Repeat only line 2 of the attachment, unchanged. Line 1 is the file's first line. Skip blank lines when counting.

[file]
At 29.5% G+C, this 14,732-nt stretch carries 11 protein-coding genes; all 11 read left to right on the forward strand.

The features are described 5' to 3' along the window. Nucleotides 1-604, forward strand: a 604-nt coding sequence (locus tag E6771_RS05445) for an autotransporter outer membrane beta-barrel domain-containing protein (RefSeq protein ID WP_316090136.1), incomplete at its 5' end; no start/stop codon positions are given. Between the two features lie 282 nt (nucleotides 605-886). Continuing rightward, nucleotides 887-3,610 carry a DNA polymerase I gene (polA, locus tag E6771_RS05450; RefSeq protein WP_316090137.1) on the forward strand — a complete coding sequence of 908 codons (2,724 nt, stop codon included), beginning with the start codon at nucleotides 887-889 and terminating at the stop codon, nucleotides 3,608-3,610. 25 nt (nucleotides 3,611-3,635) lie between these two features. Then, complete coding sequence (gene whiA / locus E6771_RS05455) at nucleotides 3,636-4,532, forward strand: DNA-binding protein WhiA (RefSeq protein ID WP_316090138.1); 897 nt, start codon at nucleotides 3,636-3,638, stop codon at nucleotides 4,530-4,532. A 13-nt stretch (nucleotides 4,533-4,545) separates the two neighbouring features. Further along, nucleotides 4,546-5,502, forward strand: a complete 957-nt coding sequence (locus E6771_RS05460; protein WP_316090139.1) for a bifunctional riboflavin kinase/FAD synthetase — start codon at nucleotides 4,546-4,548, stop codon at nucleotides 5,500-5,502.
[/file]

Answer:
The features are described 5' to 3' along the window. Nucleotides 1-604, forward strand: a 604-nt coding sequence (locus tag E6771_RS05445) for an autotransporter outer membrane beta-barrel domain-containing protein (RefSeq protein ID WP_316090136.1), incomplete at its 5' end; no start/stop codon positions are given. Between the two features lie 282 nt (nucleotides 605-886). Continuing rightward, nucleotides 887-3,610 carry a DNA polymerase I gene (polA, locus tag E6771_RS05450; RefSeq protein WP_316090137.1) on the forward strand — a complete coding sequence of 908 codons (2,724 nt, stop codon included), beginning with the start codon at nucleotides 887-889 and terminating at the stop codon, nucleotides 3,608-3,610. 25 nt (nucleotides 3,611-3,635) lie between these two features. Then, complete coding sequence (gene whiA / locus E6771_RS05455) at nucleotides 3,636-4,532, forward strand: DNA-binding protein WhiA (RefSeq protein ID WP_316090138.1); 897 nt, start codon at nucleotides 3,636-3,638, stop codon at nucleotides 4,530-4,532. A 13-nt stretch (nucleotides 4,533-4,545) separates the two neighbouring features. Further along, nucleotides 4,546-5,502, forward strand: a complete 957-nt coding sequence (locus E6771_RS05460; protein WP_316090139.1) for a bifunctional riboflavin kinase/FAD synthetase — start codon at nucleotides 4,546-4,548, stop codon at nucleotides 5,500-5,502.